L.A. Opera has done a terrific job this winter picking up productions from European opera houses. An inspired “Turk in Italy,” from Hamburg Opera, just concluded its run. And now comes a mesmerizing “The Turn of the Screw,” from Glydenbourne, with a truly remarkable cast. Henry James’ ghosts are alive, really sick and singing the bejesus out of Benjamin Britten’s powerful score.
James never had any success as a playwright, and yet his novellas “The Turn of the Screw” and “Washington Square” went on to have long life in the theater, thanks to this Britten opera and “The Heiress.” Augustus and Ruth Goetz blew out the latter tale of an embittered daughter. Britten stayed truer to James’ story of a governess who sees ghosts. But an opera is an opera, and in this one, the ghosts of Peter Quint (William Burden) and Miss Jessel (newcomer Tamara Wilson, a Brunnhilde in training) not only most definitely appear, they sing. What James merely suggests, Britten powerfully conveys in his music: When the ghosts sing to the children Miles (Michael Kepler Meo) and Flora (Ashley Emerson), it’s an erotic act. This production — directed here by Francesca Gilpin and originally staged by Jonathan Kent in Glydenbourne — leaves no doubt about that, having the encounter with the ghosts take place as Miles and Flora bathe for the evening. No wonder the Governess (Patricia Racette) is freaked.
In Britten’s world, there’s little doubt about the “bad” that took place between Quint and little Miles. Whether it’s all in the Governess’s mind or the boy’s is another story. But Britten gives Miles an obscene lesson in Latin to sing, as well as a piano ditty that soon descends into a mad ride on the ivories.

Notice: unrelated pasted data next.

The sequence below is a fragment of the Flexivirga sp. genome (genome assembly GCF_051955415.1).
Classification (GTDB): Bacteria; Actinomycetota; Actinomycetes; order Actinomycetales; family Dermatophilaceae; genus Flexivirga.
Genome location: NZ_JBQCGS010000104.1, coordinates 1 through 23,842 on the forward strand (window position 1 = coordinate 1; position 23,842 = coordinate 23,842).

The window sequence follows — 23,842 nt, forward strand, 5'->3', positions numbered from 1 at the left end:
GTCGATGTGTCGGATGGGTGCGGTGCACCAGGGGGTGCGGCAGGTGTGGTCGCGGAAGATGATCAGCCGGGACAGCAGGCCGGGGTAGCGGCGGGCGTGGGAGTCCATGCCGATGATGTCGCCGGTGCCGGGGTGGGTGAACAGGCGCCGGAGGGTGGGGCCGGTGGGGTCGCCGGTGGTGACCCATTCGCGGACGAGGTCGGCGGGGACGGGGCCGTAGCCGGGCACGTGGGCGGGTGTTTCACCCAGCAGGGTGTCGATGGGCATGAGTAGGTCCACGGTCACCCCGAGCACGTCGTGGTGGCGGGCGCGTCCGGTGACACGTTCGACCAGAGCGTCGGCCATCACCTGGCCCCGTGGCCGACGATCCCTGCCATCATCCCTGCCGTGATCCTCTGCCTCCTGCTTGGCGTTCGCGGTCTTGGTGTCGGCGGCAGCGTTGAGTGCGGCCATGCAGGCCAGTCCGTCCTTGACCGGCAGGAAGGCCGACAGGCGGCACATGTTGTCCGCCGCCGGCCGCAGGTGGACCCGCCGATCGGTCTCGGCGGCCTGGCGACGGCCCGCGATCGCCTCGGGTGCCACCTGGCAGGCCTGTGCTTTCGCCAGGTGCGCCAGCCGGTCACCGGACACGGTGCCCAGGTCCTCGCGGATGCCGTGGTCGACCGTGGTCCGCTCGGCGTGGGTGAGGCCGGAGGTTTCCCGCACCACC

The 12-year-old Meo emerges as both child and man, and it’s an amazing performance. Emerson, an adult soprano, totally convinces as the young Flora. (Think Anika Noni Rose in the original “Caroline, or Change.”) Burden’s clear tenor possesses a sensual throb that takes his portrayal places that even the original Quint, Peter Pears, could not suggest. And Racette holds it all together by being alternately maternal, infatuated, hysterical, indignant, resolute.
Kent places this “Turn of the Screw” in the 1940s, which takes some getting used to. But in the end, repression is repression. Conductor James Conlon keeps it taut. Paul Brown’s simple box set is the perfect trap. Under David Manion’s eerie lighting, a floating slab of clear glass suggests a greenhouse, French doors and, most magically, a lake for Miss Jessel to float under and rise from.